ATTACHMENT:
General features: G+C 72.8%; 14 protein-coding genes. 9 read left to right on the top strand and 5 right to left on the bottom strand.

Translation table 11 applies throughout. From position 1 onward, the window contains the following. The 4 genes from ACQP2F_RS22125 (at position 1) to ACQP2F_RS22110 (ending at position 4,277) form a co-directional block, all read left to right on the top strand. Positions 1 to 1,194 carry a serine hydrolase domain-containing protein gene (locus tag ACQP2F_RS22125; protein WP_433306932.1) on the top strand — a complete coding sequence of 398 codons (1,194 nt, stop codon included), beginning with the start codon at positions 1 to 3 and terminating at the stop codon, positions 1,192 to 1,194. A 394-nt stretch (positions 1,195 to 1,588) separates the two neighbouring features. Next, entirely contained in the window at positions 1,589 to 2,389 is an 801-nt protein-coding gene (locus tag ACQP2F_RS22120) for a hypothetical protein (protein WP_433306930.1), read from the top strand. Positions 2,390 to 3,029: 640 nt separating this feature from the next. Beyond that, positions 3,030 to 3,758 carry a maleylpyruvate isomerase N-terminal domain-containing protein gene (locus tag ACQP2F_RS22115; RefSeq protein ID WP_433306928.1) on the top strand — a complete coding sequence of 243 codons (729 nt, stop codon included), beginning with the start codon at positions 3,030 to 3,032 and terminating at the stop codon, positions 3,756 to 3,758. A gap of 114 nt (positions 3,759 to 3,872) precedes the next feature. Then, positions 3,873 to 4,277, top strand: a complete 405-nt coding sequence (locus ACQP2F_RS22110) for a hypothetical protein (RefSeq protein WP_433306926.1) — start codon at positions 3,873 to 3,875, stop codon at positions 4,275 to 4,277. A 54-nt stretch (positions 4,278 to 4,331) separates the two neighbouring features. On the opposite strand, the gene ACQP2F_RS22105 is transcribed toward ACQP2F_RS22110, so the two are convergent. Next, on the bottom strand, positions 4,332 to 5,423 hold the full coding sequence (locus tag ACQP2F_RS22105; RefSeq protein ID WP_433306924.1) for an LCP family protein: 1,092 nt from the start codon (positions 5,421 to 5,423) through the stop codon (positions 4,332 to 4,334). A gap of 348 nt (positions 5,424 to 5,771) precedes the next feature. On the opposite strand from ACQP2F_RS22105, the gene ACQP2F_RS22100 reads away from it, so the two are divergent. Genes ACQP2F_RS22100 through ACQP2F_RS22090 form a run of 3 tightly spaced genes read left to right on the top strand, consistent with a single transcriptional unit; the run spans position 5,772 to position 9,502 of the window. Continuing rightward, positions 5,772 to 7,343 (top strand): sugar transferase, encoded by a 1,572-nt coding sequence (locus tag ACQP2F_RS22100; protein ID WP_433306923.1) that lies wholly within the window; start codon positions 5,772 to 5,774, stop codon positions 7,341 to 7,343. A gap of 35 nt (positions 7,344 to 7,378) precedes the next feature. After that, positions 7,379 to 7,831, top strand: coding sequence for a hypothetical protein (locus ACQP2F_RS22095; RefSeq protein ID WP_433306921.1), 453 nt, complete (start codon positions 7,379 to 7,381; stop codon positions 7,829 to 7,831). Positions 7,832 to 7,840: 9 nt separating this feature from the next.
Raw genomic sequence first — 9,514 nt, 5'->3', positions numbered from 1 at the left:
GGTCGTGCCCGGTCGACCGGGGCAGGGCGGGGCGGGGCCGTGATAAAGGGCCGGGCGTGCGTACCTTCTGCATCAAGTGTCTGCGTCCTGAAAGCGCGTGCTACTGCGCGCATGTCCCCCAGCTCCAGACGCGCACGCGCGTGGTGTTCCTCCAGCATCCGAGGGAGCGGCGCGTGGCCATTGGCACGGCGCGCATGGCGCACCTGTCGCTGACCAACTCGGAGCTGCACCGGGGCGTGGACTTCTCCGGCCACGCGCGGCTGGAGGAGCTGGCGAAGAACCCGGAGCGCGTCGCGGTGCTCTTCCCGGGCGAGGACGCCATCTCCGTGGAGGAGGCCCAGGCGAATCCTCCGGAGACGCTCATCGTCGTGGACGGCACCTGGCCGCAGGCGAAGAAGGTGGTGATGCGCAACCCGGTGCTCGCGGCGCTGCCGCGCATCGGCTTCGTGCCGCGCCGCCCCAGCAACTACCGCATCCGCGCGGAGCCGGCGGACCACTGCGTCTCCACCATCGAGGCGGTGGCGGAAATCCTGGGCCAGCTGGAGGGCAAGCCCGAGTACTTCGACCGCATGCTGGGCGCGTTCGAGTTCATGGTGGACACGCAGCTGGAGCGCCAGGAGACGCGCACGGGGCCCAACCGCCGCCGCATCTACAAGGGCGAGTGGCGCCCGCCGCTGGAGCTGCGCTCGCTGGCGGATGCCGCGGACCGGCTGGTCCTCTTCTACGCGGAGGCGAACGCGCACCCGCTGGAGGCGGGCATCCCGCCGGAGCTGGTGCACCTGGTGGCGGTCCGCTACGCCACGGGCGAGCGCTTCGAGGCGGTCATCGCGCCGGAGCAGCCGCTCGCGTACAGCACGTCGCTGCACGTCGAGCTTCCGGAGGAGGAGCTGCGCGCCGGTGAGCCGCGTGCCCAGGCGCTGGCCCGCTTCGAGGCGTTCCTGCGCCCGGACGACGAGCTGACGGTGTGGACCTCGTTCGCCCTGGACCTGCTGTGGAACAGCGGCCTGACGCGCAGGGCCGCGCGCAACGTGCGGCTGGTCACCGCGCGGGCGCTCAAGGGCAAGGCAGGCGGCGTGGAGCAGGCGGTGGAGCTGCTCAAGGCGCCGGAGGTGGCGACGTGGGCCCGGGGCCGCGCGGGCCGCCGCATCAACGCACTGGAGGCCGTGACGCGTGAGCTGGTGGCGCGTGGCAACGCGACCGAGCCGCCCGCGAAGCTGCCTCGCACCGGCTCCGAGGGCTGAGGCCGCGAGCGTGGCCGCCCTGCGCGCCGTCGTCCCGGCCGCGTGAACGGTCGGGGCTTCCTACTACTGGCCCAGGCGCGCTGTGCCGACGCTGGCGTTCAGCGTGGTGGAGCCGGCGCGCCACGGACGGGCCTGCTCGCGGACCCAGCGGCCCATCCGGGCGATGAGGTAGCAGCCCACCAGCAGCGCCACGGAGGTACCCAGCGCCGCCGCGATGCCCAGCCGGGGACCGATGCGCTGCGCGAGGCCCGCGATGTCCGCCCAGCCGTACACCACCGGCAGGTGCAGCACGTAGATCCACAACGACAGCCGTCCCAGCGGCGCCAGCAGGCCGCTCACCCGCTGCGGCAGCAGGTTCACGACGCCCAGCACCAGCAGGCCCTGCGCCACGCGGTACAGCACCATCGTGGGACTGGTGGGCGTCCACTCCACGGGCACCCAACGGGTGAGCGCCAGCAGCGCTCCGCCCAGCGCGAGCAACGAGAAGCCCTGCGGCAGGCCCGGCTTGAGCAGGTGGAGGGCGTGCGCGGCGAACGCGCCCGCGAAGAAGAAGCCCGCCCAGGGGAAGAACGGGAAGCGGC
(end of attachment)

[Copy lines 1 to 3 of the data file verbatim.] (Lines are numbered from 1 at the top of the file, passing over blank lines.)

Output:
General features: G+C 72.8%; 14 protein-coding genes. 9 read left to right on the top strand and 5 right to left on the bottom strand.

Translation table 11 applies throughout. From position 1 onward, the window contains the following. The 4 genes from ACQP2F_RS22125 (at position 1) to ACQP2F_RS22110 (ending at position 4,277) form a co-directional block, all read left to right on the top strand. Positions 1 to 1,194 carry a serine hydrolase domain-containing protein gene (locus tag ACQP2F_RS22125; protein WP_433306932.1) on the top strand — a complete coding sequence of 398 codons (1,194 nt, stop codon included), beginning with the start codon at positions 1 to 3 and terminating at the stop codon, positions 1,192 to 1,194. A 394-nt stretch (positions 1,195 to 1,588) separates the two neighbouring features. Next, entirely contained in the window at positions 1,589 to 2,389 is an 801-nt protein-coding gene (locus tag ACQP2F_RS22120) for a hypothetical protein (protein WP_433306930.1), read from the top strand. Positions 2,390 to 3,029: 640 nt separating this feature from the next. Beyond that, positions 3,030 to 3,758 carry a maleylpyruvate isomerase N-terminal domain-containing protein gene (locus tag ACQP2F_RS22115; RefSeq protein ID WP_433306928.1) on the top strand — a complete coding sequence of 243 codons (729 nt, stop codon included), beginning with the start codon at positions 3,030 to 3,032 and terminating at the stop codon, positions 3,756 to 3,758. A gap of 114 nt (positions 3,759 to 3,872) precedes the next feature. Then, positions 3,873 to 4,277, top strand: a complete 405-nt coding sequence (locus ACQP2F_RS22110) for a hypothetical protein (RefSeq protein WP_433306926.1) — start codon at positions 3,873 to 3,875, stop codon at positions 4,275 to 4,277. A 54-nt stretch (positions 4,278 to 4,331) separates the two neighbouring features. On the opposite strand, the gene ACQP2F_RS22105 is transcribed toward ACQP2F_RS22110, so the two are convergent. Next, on the bottom strand, positions 4,332 to 5,423 hold the full coding sequence (locus tag ACQP2F_RS22105; RefSeq protein ID WP_433306924.1) for an LCP family protein: 1,092 nt from the start codon (positions 5,421 to 5,423) through the stop codon (positions 4,332 to 4,334). A gap of 348 nt (positions 5,424 to 5,771) precedes the next feature. On the opposite strand from ACQP2F_RS22105, the gene ACQP2F_RS22100 reads away from it, so the two are divergent. Genes ACQP2F_RS22100 through ACQP2F_RS22090 form a run of 3 tightly spaced genes read left to right on the top strand, consistent with a single transcriptional unit; the run spans position 5,772 to position 9,502 of the window. Continuing rightward, positions 5,772 to 7,343 (top strand): sugar transferase, encoded by a 1,572-nt coding sequence (locus tag ACQP2F_RS22100; protein ID WP_433306923.1) that lies wholly within the window; start codon positions 5,772 to 5,774, stop codon positions 7,341 to 7,343. A gap of 35 nt (positions 7,344 to 7,378) precedes the next feature. After that, positions 7,379 to 7,831, top strand: coding sequence for a hypothetical protein (locus ACQP2F_RS22095; RefSeq protein ID WP_433306921.1), 453 nt, complete (start codon positions 7,379 to 7,381; stop codon positions 7,829 to 7,831). Positions 7,832 to 7,840: 9 nt separating this feature from the next.
Raw genomic sequence first — 9,514 nt, 5'->3', positions numbered from 1 at the left: